Tuesday, May 23, 2017

Explaining The Process

Black-And-White, Blur, Book, Business  As you know there is a move in mathematics to have students provide explanations to accompany the steps used to solve various problems.

Sounds good, doesn't it!  But have you stopped to think about what they should be explaining?  My first impulse is to have them write down the steps such as
1.  x + 2 - 2 = 3 - 2.  Subtract two from both sides.

 This meets the basics of the idea because I have explained what was done but I didn't explain why.  Why am I subtracting two from both sides.  The why is as important as the step itself.  Without the why, you are just following a mechanical process.  When I got my degree, the professors never worried about the why's only if we could get the answers. 

As I've searched for ways to help my students learn, I've learned more of the why's.  I've learned how to provide visualization for many concepts.  Visualizations, I didn't need and couldn't have designed by myself because it wasn't important when I got my degree.

To understand why is to understand more.  To explain the why is to have the ability to explain more about the concepts which means students know it better.  Calculations do not equate to understanding. Unfortunately, its an uphill struggle for me in the high school level because too many of my students had teachers in elementary who knew nothing about math so they just followed the book.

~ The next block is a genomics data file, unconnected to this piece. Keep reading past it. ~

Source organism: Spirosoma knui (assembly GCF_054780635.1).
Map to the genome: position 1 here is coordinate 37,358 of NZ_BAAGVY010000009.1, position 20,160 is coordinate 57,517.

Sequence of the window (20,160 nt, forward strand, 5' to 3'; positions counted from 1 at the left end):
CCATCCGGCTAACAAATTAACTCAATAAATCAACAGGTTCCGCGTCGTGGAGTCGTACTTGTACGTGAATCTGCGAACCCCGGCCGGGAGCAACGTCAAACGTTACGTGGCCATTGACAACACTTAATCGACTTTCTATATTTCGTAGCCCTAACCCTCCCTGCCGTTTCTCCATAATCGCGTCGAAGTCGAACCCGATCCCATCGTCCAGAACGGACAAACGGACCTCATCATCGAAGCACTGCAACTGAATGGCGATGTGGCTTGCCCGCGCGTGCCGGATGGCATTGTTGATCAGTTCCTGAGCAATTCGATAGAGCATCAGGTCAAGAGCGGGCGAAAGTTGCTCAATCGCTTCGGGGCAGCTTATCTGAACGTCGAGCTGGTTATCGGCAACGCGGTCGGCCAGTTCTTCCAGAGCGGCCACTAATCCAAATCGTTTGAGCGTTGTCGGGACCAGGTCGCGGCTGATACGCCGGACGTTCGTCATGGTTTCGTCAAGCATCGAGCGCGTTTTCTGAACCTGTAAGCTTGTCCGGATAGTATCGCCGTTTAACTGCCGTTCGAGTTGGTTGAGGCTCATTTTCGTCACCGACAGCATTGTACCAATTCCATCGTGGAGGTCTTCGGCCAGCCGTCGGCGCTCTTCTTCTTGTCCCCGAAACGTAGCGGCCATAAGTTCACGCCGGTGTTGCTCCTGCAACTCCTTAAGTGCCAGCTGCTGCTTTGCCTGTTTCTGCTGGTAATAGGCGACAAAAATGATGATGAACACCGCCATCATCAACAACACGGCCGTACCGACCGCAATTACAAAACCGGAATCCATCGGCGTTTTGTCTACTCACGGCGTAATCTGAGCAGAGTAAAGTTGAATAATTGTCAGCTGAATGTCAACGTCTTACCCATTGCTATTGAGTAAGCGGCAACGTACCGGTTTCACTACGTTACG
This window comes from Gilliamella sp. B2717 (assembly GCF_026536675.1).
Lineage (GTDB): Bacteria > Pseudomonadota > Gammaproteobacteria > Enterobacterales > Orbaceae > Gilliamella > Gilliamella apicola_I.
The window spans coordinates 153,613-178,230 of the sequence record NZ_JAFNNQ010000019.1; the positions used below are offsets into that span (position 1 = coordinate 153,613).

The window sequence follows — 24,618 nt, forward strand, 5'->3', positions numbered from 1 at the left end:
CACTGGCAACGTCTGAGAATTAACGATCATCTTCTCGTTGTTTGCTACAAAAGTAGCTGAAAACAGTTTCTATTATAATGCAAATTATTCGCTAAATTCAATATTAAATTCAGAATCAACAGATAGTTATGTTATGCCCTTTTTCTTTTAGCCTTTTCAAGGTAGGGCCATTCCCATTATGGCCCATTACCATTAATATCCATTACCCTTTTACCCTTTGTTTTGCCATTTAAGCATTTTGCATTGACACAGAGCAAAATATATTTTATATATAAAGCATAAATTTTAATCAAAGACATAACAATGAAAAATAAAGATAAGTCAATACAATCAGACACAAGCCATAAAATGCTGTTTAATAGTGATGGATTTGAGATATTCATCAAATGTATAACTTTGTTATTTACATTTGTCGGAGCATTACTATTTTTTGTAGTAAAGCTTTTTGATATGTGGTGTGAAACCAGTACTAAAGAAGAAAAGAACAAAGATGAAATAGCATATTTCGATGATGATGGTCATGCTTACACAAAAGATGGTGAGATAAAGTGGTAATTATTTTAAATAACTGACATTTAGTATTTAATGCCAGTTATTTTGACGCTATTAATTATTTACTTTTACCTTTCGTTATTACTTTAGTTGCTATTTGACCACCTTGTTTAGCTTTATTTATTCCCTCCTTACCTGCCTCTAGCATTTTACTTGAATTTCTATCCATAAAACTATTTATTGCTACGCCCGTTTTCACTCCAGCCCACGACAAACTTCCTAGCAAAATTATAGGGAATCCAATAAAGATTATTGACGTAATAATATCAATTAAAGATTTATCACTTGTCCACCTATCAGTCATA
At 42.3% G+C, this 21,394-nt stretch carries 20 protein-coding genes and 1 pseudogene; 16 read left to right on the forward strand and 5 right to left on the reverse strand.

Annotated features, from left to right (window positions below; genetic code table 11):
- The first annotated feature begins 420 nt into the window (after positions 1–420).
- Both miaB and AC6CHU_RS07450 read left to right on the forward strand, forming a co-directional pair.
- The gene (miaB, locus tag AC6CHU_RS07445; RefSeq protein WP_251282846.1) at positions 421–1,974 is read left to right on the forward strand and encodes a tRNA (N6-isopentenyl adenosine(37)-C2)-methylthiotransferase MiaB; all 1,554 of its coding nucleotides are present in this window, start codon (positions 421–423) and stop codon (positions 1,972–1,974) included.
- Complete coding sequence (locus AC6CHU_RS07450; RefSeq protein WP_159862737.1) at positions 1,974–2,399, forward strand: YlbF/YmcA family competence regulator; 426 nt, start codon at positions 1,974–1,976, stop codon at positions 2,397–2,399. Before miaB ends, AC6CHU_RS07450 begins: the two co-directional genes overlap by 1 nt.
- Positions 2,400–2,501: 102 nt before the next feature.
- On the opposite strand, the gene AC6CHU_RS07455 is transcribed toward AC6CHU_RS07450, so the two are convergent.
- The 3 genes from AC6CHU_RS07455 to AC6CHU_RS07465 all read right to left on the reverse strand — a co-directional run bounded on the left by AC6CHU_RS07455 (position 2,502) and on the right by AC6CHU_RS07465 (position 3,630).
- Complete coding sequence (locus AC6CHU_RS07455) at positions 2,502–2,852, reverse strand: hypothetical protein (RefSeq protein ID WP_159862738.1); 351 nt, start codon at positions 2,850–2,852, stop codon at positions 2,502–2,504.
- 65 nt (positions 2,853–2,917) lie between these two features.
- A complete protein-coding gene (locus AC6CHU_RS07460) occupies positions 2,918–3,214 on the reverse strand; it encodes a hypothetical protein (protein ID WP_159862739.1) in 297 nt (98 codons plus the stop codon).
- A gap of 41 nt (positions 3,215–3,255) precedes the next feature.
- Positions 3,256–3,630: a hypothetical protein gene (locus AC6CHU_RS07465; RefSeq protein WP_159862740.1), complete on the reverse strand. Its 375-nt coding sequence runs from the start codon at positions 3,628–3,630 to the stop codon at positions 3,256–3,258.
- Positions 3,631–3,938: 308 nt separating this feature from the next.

Many of these teachers were scared of math so to them there was only one way to do the problem and only one form of the answer.  I include the comment about form because I know a young lady who lost points on a test because she wrote the answer as (x+1)(x+1) rather than (x+1)^2.  The teacher neglected to state in simplest form.  He just wrote answer the question.  She went back and argued the point and got the points back.

Her math teacher had started out as an English Teacher who switched to teaching Math because there was only one way to do the work and only one form of the answer.  He did this long before they wanted people to be highly qualified in a subject.  He didn't really care about the what or the why.  He only cared that they did the problems his way.

So let me know what you think about explaining the process.  Do you think the why is as important as the what?  I'd love to hear from you.  Have a good day.